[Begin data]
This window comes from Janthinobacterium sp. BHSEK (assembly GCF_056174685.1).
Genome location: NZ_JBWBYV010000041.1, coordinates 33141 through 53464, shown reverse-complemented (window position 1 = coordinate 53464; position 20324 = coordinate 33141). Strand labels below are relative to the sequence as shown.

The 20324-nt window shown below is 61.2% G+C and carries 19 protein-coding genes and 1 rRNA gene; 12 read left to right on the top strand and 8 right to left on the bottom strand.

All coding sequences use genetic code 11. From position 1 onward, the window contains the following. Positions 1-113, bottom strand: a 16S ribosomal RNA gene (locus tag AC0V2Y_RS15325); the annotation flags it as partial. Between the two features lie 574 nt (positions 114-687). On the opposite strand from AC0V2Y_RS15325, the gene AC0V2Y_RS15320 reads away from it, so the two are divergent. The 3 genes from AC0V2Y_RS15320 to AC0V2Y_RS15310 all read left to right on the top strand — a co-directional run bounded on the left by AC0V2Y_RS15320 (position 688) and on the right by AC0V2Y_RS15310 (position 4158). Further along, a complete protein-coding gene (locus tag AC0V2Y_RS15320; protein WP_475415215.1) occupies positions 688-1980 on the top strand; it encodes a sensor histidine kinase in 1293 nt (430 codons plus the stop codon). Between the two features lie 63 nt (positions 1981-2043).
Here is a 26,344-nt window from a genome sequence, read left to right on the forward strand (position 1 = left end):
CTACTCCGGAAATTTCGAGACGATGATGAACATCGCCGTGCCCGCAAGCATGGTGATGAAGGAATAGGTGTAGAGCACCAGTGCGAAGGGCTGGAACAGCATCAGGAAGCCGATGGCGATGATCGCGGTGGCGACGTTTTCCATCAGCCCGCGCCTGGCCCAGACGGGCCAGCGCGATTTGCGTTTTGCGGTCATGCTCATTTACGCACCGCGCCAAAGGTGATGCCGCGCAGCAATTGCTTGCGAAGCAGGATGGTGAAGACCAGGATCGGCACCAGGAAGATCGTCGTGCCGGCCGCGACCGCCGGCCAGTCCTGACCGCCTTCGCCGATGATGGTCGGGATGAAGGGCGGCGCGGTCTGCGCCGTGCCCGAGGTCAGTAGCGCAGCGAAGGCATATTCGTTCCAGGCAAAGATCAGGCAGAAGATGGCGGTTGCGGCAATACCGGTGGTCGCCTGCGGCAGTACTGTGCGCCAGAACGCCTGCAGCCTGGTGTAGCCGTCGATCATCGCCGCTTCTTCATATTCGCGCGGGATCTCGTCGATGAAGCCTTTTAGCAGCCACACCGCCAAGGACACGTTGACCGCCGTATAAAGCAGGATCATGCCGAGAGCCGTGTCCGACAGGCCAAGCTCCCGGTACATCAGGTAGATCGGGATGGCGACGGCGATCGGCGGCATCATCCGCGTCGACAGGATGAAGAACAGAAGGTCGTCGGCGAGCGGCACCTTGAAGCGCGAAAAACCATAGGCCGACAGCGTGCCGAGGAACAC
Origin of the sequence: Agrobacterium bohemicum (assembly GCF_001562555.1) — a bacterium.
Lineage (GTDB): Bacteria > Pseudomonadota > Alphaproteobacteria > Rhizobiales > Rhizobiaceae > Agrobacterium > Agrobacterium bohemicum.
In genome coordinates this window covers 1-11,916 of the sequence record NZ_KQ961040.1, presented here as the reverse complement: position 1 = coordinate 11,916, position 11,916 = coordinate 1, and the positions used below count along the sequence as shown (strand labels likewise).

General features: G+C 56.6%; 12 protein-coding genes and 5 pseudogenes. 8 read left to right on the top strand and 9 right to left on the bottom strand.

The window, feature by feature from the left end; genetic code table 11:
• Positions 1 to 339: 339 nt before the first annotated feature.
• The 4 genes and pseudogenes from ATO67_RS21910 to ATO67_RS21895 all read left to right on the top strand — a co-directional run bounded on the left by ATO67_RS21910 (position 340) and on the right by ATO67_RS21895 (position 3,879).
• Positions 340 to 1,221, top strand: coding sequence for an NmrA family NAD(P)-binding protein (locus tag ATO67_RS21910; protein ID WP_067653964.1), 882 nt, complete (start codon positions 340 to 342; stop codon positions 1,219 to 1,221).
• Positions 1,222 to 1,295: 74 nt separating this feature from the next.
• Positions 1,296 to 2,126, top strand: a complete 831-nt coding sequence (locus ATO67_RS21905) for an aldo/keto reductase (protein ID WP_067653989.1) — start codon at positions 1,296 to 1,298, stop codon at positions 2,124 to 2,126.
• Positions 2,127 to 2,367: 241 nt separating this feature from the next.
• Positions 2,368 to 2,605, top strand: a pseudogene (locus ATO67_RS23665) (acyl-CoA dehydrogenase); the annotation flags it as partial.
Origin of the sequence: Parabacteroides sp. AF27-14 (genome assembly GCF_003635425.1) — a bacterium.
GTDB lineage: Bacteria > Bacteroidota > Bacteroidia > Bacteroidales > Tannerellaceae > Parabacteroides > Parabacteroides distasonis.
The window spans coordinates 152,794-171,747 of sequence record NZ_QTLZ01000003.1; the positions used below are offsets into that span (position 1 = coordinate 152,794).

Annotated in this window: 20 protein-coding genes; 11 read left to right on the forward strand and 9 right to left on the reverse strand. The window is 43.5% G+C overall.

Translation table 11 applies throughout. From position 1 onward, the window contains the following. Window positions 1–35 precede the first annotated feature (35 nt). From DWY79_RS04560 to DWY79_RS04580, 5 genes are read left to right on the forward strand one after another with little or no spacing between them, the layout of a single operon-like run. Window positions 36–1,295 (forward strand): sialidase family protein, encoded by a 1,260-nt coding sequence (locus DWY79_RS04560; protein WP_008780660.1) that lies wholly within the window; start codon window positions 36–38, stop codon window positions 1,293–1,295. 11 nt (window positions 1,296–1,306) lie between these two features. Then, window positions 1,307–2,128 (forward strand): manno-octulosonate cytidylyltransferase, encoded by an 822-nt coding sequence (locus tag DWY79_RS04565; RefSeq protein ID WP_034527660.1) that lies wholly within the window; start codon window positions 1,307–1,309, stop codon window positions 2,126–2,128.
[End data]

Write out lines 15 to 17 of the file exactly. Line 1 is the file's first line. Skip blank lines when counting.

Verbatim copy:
• Positions 1,222 to 1,295: 74 nt separating this feature from the next.
• Positions 1,296 to 2,126, top strand: a complete 831-nt coding sequence (locus ATO67_RS21905) for an aldo/keto reductase (protein ID WP_067653989.1) — start codon at positions 1,296 to 1,298, stop codon at positions 2,124 to 2,126.
• Positions 2,127 to 2,367: 241 nt separating this feature from the next.